The year was 1980. I had just dropped out of college with a plan to work a job while I searched for a new school to attend. I was young and ambitious. I would work and go to school. I could do anything because I was young, brave, and free.
The office job I held was mostly typing, something in which I excelled to the point where a coworker accused me of cheating at my job because she couldn't fathom the amount of work I accomplished in a day. Her frustration amused me.
During my lunch break I would sit at my desk with my can of Coke and read. My book ~ The Shining.
One particular day as I was reading my book and sipping my Coke I became unusually engrossed in the story. The ghost twins. Danny/Tony. Tony/Danny. Isolation in a huge hotel in the middle of nowhere. Insanity lurking around every corner. RedRum. Allworkandnoplaymakesjackadullboy. I couldn't get enough and it was impossible for me to put the book down. I think I read beyond my lunchtime limit, causing more fodder for my coworker to complain about on top of my cheating. I also think I drank two Cokes as I flipped the pages of suspense and terror.
At last my work ethic got the best of me. I placed my bookmark between the pages of the book and swallowed the last of my can of Coke. I took a deep breath and decided to relieve myself of the two Cokes I drank absently during my reading session. I looked up to the sight of the office and I was suddenly seized with fear.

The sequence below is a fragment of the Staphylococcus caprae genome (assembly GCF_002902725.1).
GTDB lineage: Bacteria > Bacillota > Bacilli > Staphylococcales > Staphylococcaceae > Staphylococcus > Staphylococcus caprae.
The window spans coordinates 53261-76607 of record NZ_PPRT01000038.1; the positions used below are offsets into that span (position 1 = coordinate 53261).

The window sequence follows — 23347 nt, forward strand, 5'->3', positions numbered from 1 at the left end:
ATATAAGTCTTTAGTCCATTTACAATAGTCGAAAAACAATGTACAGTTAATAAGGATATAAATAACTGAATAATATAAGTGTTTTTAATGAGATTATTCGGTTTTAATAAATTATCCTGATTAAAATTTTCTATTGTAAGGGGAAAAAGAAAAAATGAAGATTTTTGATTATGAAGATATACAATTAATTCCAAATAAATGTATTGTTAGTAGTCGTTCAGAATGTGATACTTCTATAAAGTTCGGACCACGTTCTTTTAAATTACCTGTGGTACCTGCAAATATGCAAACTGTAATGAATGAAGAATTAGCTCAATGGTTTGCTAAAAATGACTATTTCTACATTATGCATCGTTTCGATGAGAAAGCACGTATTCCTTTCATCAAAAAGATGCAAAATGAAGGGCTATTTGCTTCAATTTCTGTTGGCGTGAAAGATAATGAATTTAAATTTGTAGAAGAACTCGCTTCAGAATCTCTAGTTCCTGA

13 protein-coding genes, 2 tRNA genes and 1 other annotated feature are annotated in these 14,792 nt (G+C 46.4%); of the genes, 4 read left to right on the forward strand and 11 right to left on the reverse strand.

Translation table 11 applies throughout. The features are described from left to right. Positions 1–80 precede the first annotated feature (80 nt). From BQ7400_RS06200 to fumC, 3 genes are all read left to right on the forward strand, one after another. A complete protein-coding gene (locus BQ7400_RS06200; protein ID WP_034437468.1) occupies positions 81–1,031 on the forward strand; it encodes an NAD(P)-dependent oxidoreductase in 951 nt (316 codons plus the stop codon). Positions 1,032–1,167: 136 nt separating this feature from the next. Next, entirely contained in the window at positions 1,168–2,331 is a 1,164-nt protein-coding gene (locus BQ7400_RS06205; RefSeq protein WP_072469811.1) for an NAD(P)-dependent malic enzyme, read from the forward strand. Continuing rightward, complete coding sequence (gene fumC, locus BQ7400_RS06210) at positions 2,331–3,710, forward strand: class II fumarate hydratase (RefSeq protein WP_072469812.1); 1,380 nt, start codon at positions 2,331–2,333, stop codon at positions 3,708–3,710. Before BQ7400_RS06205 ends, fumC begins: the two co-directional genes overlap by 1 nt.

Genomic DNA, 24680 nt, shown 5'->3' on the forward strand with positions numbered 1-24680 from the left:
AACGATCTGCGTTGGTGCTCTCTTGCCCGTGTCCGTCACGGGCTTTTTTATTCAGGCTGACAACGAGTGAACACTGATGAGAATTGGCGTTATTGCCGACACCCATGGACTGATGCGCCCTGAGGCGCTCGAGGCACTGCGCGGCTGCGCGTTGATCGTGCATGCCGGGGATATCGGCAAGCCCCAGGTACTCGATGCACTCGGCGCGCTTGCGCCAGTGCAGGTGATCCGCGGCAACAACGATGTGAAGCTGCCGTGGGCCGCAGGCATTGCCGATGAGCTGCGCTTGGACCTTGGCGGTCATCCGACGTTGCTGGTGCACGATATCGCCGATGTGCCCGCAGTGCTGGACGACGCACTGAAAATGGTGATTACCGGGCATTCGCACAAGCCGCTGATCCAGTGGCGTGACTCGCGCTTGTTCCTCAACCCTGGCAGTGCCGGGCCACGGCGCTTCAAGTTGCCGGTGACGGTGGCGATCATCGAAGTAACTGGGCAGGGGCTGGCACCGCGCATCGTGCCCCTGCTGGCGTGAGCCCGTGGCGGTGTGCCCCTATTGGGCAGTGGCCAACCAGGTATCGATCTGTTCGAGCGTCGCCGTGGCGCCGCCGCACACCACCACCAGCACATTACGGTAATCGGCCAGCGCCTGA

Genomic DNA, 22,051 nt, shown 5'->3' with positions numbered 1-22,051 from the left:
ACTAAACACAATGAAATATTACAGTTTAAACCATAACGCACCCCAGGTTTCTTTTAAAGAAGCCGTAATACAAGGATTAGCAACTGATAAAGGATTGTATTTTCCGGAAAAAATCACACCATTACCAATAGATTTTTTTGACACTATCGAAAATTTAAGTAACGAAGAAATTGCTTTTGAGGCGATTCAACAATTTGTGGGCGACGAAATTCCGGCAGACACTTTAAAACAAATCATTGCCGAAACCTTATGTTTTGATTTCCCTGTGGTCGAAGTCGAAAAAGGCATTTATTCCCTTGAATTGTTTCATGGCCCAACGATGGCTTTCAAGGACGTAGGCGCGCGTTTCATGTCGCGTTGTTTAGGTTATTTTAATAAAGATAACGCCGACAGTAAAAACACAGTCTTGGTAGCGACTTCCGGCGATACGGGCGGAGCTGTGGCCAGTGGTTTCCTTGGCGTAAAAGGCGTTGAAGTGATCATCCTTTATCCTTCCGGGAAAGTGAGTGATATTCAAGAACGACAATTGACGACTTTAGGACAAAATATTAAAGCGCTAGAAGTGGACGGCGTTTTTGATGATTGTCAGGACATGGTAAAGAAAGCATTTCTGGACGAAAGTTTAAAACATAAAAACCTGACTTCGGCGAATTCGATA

There was nothing fearful about the office. It was beige with florescent lights, just like any other office. The people looked like normal people, piles of work sat on everyones' desks. But still I was, all of the sudden, very afraid. The thought of leaving the office and going down the hall to the bathroom terrified me. But those two Cokes were too much for me to bear.
I remembered myself and my surroundings, telling myself it was silly to be so afraid. There's nothing here to be afraid of ~ after all, this bland, boring office building wasn't the Overlook Hotel. But walking down the hallway toward the restroom put me in the long corridors of the hotel. The hallway was strangely empty, yet I felt I was being watched. Once I reached the bathroom I found that to be abandoned too, eerily quiet, terrifying. Luckily I was able to take care of my business quickly and hurry back to the office where there would at least be people to distract me from those heebie-jeebies.
I've never forgotten that day which occurred over thirty years ago, so engrossed in a story that the fear penetrated even the most mundane of situations. The Shining had a huge impact on me and to this day remains the scariest story I've ever read. There is nothing so invigorating as fear.
This October I'd love to dive into another frightening tale in honor of Halloween. What's the scariest story you've ever read? Who is your favorite weaver of horror tales?